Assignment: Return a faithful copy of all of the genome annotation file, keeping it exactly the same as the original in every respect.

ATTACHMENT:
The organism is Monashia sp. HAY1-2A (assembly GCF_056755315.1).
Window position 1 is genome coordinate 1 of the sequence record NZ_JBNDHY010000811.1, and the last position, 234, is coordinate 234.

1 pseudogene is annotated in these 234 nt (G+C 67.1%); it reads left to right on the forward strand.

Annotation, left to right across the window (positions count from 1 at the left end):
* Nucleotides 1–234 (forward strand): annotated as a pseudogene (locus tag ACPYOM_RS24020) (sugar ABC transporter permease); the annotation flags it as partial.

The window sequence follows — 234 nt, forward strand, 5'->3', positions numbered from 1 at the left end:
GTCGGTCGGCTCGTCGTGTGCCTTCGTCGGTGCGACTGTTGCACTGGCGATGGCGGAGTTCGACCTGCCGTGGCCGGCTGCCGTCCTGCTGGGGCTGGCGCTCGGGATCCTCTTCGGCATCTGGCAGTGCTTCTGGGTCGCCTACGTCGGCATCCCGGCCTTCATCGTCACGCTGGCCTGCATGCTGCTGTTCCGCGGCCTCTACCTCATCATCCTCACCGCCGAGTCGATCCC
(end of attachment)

The organism is Monashia sp. HAY1-2A (assembly GCF_056755315.1).
Window position 1 is genome coordinate 1 of the sequence record NZ_JBNDHY010000811.1, and the last position, 234, is coordinate 234.

1 pseudogene is annotated in these 234 nt (G+C 67.1%); it reads left to right on the forward strand.

Annotation, left to right across the window (positions count from 1 at the left end):
* Nucleotides 1–234 (forward strand): annotated as a pseudogene (locus tag ACPYOM_RS24020) (sugar ABC transporter permease); the annotation flags it as partial.

The window sequence follows — 234 nt, forward strand, 5'->3', positions numbered from 1 at the left end:
GTCGGTCGGCTCGTCGTGTGCCTTCGTCGGTGCGACTGTTGCACTGGCGATGGCGGAGTTCGACCTGCCGTGGCCGGCTGCCGTCCTGCTGGGGCTGGCGCTCGGGATCCTCTTCGGCATCTGGCAGTGCTTCTGGGTCGCCTACGTCGGCATCCCGGCCTTCATCGTCACGCTGGCCTGCATGCTGCTGTTCCGCGGCCTCTACCTCATCATCCTCACCGCCGAGTCGATCCC